During this deployment, we built a U.S. base from scratch out of a qalat (a fortified mud and brick compound), and trained local Afghans to assist us aggressively pursue terrorist groups who previously enjoyed uncontested safe haven in the remote and mountainous area.

It was in this setting, I developed a firm appreciation of the first Special Operations Forces (SOF) Imperative, “Understand the Operational Environment”; among many other lessons learned.

…After the improvised explosive devise (IED) detonated, we quickly realized how lucky we were, but more importantly, that we were doing things in a manner that did not acknowledge the true nature of our operational environment.

In combat or in business, you must consider your operational environment. Mistakes and oversights in the business world may not be as unforgiving as in combat; however, in business not understanding the operational environment may result in fiscal and plausible ramifications.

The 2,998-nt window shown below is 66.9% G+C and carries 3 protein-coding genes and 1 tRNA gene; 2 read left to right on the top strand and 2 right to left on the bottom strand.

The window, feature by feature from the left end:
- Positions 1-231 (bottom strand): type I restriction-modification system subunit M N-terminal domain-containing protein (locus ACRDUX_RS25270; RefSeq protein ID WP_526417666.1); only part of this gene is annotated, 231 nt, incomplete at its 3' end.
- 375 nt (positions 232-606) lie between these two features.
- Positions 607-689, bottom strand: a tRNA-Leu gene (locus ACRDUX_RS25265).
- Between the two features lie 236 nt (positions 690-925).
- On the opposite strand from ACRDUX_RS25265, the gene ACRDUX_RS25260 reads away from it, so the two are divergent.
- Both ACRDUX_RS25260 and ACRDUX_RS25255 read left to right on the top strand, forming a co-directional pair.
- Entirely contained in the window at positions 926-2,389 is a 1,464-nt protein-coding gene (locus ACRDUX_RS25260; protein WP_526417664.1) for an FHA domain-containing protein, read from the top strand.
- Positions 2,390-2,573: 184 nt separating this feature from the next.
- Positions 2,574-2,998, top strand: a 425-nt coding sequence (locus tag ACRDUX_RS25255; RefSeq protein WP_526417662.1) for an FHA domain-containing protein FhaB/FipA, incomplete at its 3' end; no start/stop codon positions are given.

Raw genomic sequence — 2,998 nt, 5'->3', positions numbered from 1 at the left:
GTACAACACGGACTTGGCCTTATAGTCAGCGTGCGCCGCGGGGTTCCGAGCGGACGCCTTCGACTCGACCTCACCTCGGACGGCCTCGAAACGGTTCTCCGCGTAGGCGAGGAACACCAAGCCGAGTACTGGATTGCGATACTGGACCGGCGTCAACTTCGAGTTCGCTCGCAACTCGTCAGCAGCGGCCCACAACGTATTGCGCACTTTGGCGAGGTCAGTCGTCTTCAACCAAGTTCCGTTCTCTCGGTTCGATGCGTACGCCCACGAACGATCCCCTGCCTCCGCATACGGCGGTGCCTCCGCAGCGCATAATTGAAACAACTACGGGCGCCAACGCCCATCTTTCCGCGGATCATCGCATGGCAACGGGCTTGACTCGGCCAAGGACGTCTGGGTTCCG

Bottom Line: It’s ok to assume calculated risk, but unhindered success is better realized when you consider the situation, implications, and environment in your calculations. Simply, understand your environment. Always weigh the risk vs. reward in your assessments, and think about the things you can do to better-set conditions in your advantage.

[1] Joint Publication 3-05 defines Unconventional Warfare as activities conducted to enable a resistance movement or insurgency to coerce, disrupt or overthrow a government or occupying power by operating through or with an underground, auxiliary, and guerrilla force in a denied area.nt.


Six Considerations for Transitioning Veterans

Recently, I have been approached by many transitioning or recently transitioned military service members seeking advice about my transition (ongoing) from the military. This short article captures key topics I generally discuss with those who reach out to me in an attempt to more broadly assist others as they transition.